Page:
I spend a lot of time speaking with and working with some of the world’s smartest lean manufacturers. They embrace the idea of lean manufacturing. They live and breathe it and every part of their business; however, many of them admittedly struggle in one area in particular. Staying lean through periods of growth.
Let’s face it, lean manufacturing is easy when you have the right technology and the right systems in place. Unfortunately, when lean manufacturers grow, they have to scale, add new systems, and often incur the costs of increased production. In many of these instances, the lean concepts they live by get sort of blurry.
Below, I’ll highlight some really interesting lessons I’ve been learning from some of the world’s top lean manufacturers about how to stay lean when the business is growing.
How do lean manufacturers justify the costs of grow?
This is one of the fundamental questions that really kicks everything off. How do you know when you can justify the costs of infrastructure needed to grow. The answer is always math and data, but where do you get it and which formulas are most reliable?
One of the most common scenarios we can look at is related to the costs of adding additional machines. This is actually more critical than what many think.
Once you reach capacity in what you can produce with your current group of machines, it’s time to compare the costs of adding the new machine(s) to the profit that they would produce right? Unfortunately, the best lean manufacturers know it isn’t really this simple. There are actually opportunities to become more efficient embedded inside of this exercise.
New machine vs. getting more out of current ones?
Lean manufacturers hate buying new technology or new equipment, but this is often needed to grow. However, there are a lot of hidden costs that come with this stuff. New machines could mean new training, additional employees, new technology systems, and implementations of anything that is different from existing processes.
What lean manufacturers really want to know when they’re growing is, “can I get more out of my existing machines”? If so, you can actually grow with existing infrastructure longer and more efficiently. The profit generated from being able to do this could actually then properly fund the costs needed to add things like additional machines.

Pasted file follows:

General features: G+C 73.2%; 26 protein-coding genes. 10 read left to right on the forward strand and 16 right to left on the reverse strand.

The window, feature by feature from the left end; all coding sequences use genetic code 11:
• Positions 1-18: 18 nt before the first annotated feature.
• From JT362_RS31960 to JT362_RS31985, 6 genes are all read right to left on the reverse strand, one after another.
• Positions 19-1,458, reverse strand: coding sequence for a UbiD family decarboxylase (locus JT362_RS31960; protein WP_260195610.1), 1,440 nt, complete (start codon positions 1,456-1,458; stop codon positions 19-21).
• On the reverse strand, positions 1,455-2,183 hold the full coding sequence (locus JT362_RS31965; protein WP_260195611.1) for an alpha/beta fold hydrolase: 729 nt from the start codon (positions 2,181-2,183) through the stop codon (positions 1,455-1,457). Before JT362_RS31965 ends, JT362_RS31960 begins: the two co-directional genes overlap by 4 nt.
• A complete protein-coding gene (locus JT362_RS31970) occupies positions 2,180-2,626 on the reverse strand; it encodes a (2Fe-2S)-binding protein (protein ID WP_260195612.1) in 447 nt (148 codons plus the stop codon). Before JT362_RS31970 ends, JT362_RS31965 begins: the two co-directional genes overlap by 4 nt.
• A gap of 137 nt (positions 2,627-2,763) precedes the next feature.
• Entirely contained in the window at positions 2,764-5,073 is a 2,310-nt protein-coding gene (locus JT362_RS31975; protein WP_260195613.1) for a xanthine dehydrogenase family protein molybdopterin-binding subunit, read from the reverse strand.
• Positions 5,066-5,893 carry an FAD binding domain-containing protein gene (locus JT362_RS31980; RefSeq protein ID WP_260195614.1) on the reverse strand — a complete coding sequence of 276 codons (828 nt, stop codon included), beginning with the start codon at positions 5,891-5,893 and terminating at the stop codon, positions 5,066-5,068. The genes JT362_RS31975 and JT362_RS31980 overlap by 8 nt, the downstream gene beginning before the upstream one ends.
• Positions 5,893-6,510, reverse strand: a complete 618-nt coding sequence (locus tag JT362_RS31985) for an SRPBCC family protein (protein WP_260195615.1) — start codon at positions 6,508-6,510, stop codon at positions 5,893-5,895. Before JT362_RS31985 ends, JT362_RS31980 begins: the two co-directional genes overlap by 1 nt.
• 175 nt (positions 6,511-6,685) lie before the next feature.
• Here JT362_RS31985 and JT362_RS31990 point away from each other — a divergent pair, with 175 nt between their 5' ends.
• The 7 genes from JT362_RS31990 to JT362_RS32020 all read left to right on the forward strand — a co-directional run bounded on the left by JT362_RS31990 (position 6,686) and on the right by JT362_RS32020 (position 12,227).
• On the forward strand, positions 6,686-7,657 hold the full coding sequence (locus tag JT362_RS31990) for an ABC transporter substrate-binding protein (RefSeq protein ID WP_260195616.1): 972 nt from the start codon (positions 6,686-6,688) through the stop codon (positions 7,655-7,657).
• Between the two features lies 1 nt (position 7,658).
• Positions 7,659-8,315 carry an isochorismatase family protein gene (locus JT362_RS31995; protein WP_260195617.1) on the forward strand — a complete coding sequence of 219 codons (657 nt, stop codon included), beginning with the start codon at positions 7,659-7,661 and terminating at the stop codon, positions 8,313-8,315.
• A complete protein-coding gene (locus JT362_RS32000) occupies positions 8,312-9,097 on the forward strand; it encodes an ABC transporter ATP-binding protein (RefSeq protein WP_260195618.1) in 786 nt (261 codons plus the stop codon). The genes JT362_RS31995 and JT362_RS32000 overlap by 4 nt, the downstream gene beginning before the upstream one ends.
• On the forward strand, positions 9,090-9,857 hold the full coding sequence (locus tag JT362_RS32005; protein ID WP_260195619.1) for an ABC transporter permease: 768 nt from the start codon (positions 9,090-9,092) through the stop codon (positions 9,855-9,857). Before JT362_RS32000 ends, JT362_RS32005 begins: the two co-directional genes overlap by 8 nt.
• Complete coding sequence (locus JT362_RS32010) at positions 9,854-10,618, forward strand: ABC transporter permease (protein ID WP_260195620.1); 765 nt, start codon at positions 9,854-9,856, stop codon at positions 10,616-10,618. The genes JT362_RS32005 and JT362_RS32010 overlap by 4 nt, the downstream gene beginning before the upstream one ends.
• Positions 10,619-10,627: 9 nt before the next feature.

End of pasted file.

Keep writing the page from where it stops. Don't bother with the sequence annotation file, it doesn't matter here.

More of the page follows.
This is the holy grail of growing strategies for lean manufacturers. Exercises in growing using existing components to fund the materials needed to truly expand.
A smarter way of growing
So how do you do this? It might be easier than you think.
How much could an additional 12 minutes per machine, per shift get you in annual production time? Let’s say you have 17 machines right now, running two 12 hour shifts per day. That could be in excess of +2,000 hours worth of production time per year out of your existing equipment. Probably more than enough to generate enough profit to add additional machines. Then, when you add those additional machines you’ll truly know the value that they can bring. Not only will this be more efficient, but you can generate the capital needed to fund future growth. Fundamental lean manufacturing.
To do this, look at the cost of a new machine and do the math behind if that machine ran the same amount of time (24×5), then you can compare that machine cost vs. what you can squeeze out of optimizing additional equipment.
How do you know if you can squeeze out that 12 minutes of additional production? We talked about that a little more here when we talked about uptime and downtime.
Save the money now, not later
You can save money now and in the future by doing this today instead of doing it retroactively. Too many lean manufacturers make the mistake of thinking of this after they’ve added additional infrastructure. They’ve missed a real opportunity to justify the costs of growth (and fund it).